How does a debut novel go from a “very messy” draft on a writer’s desk to a published book, on display in bookstores around the country?

Here, we take you behind the scenes to see how a book is born — the winding path it takes, the many hands that touch it, the near-misses and the lucky breaks that help determine its fate.

(9) WHEATON SIGNING SCHEDULED. “Wil Wheaton presents and signs Still Just a Geek: An Annotated Memoir at Vroman’s Bookstore in Pasadena, CA on August 31 at 7:00 p.m.

From starring in Stand by Me to playing Wesley Crusher on Star Trek: The Next Generation to playing himself, in his second (third?) iconic role of Evil Wil Wheaton in The Big Bang Theory, to becoming a social media supernova, Wil Wheaton has charted a career course unlike anyone else, and has emerged as one of the most popular and well respected names in science fiction, fantasy and pop culture.

Back in 2001, Wil began blogging on wilwheaton.net. Believing himself to have fallen victim to the curse of the child actor, Wil felt relegated to the convention circuit, and didn’t expect many would want to read about his random experiences and personal philosophies.

Yet, much to his surprise, people were reading. He still blogs, and now has an enormous following on social media with well over 3 million followers.

In Still Just a Geek, Wil revisits his 2004 collection of blog posts, Just a Geek, filled with insightful and often laugh-out-loud annotated comments, additional later writings, and all new material written for this publication. The result is an incredibly raw and honest memoir, in which Wil opens up about his life, about falling in love, about coming to grips with his past work, choices, and family, and finding fulfillment in the new phases of his career. From his times on the Enterprise to his struggles with depression to his starting a family and finding his passion–writing–Wil Wheaton is someone whose life is both a cautionary tale and a story of finding one’s true purpose that should resonate with fans and aspiring artists alike. (William Morrow & Company)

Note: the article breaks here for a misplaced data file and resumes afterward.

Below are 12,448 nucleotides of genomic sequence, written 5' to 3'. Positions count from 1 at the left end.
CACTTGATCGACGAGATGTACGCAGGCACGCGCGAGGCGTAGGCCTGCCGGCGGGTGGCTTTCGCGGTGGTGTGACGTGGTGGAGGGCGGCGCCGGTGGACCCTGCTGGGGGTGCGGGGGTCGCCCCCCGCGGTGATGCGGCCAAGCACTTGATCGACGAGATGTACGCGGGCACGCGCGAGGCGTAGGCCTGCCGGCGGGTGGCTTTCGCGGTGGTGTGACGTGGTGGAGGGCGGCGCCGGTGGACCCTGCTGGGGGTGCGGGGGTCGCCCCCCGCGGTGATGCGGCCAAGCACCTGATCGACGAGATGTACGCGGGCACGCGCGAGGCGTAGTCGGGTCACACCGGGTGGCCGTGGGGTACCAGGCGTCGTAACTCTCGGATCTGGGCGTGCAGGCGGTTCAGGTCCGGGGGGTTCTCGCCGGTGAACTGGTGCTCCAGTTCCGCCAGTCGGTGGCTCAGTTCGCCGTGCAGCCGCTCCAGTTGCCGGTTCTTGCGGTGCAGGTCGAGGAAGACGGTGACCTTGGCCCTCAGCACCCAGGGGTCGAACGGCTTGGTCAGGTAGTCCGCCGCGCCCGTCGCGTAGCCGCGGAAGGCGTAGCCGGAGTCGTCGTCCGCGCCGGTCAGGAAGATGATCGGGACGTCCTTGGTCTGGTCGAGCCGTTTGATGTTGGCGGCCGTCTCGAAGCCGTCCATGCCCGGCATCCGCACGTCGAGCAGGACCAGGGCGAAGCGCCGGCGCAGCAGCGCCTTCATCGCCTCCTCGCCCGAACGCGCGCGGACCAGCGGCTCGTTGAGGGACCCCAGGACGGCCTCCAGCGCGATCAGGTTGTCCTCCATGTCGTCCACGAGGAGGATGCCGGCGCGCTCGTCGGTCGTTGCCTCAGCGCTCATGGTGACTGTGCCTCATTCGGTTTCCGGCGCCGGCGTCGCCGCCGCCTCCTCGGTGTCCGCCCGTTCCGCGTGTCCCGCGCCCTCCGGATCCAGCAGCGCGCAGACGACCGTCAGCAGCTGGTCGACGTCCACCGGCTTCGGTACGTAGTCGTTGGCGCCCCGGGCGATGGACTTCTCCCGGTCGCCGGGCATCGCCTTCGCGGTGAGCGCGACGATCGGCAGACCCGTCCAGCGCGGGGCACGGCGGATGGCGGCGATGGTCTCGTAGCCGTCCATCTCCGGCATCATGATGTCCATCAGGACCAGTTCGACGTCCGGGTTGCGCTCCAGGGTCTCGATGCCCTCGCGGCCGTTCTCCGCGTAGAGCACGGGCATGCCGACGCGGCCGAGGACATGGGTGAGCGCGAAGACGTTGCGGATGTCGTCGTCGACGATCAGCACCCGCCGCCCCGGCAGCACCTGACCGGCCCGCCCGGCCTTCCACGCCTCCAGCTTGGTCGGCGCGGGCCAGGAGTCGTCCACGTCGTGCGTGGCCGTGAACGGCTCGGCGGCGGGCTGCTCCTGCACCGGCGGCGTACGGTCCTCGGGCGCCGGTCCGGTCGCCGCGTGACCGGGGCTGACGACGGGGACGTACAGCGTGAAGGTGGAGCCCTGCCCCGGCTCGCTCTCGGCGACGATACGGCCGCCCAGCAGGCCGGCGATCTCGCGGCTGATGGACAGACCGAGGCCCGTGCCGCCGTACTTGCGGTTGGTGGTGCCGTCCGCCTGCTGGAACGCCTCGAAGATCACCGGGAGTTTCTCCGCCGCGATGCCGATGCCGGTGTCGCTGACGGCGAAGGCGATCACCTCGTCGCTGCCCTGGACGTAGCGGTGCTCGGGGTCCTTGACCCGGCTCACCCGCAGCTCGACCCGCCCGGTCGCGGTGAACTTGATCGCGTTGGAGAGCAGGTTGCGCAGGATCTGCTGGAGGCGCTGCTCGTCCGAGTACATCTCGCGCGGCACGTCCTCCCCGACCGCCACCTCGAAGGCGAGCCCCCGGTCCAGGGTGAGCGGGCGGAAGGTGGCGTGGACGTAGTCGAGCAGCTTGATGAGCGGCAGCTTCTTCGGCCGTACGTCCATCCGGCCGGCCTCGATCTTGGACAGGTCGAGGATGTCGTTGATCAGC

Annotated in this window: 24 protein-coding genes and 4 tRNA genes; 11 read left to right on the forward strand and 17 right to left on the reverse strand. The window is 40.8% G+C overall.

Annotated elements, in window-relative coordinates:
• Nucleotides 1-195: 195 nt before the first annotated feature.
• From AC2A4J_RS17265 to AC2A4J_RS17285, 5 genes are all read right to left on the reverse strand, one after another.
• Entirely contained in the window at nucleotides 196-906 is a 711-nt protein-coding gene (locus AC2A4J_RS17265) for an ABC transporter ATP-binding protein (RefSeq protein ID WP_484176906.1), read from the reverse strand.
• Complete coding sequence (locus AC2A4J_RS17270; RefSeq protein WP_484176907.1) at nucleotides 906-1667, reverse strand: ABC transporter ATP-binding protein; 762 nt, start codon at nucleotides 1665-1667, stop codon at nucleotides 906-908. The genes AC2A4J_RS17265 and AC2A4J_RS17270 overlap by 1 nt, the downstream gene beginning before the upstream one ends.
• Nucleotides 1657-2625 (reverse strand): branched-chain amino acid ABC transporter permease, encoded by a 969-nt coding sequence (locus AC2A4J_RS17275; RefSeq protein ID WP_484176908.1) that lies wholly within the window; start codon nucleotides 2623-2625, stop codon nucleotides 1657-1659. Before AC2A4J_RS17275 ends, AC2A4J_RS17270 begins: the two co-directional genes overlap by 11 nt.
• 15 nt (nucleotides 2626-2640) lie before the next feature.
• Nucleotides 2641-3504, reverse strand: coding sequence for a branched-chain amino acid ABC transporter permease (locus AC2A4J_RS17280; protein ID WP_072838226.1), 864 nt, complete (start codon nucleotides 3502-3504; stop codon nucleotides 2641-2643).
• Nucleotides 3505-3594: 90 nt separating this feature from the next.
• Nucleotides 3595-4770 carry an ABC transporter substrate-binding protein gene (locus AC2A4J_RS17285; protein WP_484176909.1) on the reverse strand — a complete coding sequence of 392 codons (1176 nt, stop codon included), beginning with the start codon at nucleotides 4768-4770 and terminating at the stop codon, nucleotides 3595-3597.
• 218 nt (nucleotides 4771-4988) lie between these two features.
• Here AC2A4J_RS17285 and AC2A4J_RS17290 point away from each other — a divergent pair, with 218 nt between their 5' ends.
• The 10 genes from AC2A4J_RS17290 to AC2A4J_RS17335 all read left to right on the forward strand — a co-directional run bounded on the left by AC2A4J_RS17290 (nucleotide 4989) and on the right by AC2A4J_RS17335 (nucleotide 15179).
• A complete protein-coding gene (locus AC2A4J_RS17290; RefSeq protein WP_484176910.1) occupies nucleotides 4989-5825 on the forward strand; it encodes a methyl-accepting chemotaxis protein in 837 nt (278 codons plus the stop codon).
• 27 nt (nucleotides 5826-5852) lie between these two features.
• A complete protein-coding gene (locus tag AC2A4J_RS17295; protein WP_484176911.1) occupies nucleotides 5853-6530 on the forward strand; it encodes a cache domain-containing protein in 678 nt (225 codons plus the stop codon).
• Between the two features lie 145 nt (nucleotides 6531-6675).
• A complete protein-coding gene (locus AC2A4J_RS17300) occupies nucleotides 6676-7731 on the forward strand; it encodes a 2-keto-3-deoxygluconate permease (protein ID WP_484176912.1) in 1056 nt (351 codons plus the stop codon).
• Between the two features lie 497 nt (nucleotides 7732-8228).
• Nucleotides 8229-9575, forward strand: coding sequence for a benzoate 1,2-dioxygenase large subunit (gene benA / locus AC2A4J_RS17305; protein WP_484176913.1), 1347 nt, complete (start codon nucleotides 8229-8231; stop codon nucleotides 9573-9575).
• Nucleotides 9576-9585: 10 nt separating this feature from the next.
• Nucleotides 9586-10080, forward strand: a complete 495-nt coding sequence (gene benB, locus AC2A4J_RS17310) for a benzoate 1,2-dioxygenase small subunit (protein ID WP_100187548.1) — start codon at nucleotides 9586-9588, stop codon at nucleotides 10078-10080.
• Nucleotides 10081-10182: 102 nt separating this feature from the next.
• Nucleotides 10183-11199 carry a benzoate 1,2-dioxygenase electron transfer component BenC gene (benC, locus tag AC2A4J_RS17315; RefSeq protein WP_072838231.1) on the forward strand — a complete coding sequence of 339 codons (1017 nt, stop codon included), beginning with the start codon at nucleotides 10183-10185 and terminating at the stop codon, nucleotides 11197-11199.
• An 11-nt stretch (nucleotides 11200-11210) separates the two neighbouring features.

(10) VIKING FUNERAL FOR BATGIRL? The Guardian hears “‘Secret’ screenings of cancelled Batgirl movie being held by studio – reports”.

The Hollywood Reporter confirmed with multiple sources that a select few who worked on the film, including cast, crew and studio executives, would be attending the screenings this week on the Warner Bros lot in California. One source described them as “funeral screenings”, as it is likely the footage will be stored forever and never shown to the public.

…The Hollywood Reporter reported there was a chance Warner Bros would make “the drastic move of actually destroying its Batgirl footage as a way to demonstrate to the IRS that there will never be any revenue from the project, and thus it should be entitled to the full write-down immediately.”

On Tuesday, in an interview with French outlet Skript, Batgirl directors Adil El Arbi and Bilall Fallah said they no longer had any copy of the film, recalling the moment they found they could not longer access the servers that held the footage.

…El Arbi said it was unlikely they’d have the studio’s support to release it in the future or that there could be an equivalent of “the Snyder cut” – Zack Snyder’s four-hour director’s cut of the DC film Justice League, which added an extra $70m to a $300m budget film.

“It cannot be released in its current state,” said El Arbi. “There’s no VFX … we still had some scenes to shoot. So if one day they want us to release the Batgirl movie, they’d have to give us the means to do it. To finish it properly with our vision.”

(11) TRANSFORMATIVE RULES OF ENGAGEMENT. Seekingferret posted a “Panel Report” from Fanworks where the topic was “Ethical Norms in Fanworks Fandom”.

… I presented three models for fandom’s approach to copyright- the It’s All Transformative model, the It’s Illegal but I Do It Anyway model, and the It’s Not Illegal Because the Copyright Holders’ Inaction is an Implicit License model, and then the audience argued with me for a while about whether the second two models are essentially the same, which was a good, clarifying argument to have….

Also of interest is the panel’s accompanying slideshow.

(12) WARNING. [Item by Daniel Dern.] Since, fan-wise, many cons use Discord… “Roblox and Discord Become Virus Vectors for New PyPI Malware” at The New Stack.

If you can communicate on it, you can abuse it. This was proven again recently when a hacker using the name “scarycoder” uploaded a dozen malicious Python packages to PyPI, the popular Python code repository. These bits of code pretended to provide useful functions for Roblox gaming community developers, but all they really did was steal users’ information. So far, so typical. Where it got interesting is it used the Discord messaging app to download malicious executable files.

(13) BOOK PORN. [Item by Bill.] Whenever I see a photograph on the web that has a bookshelf in the background, I spend way too much time trying to figure out what the books are.  For example: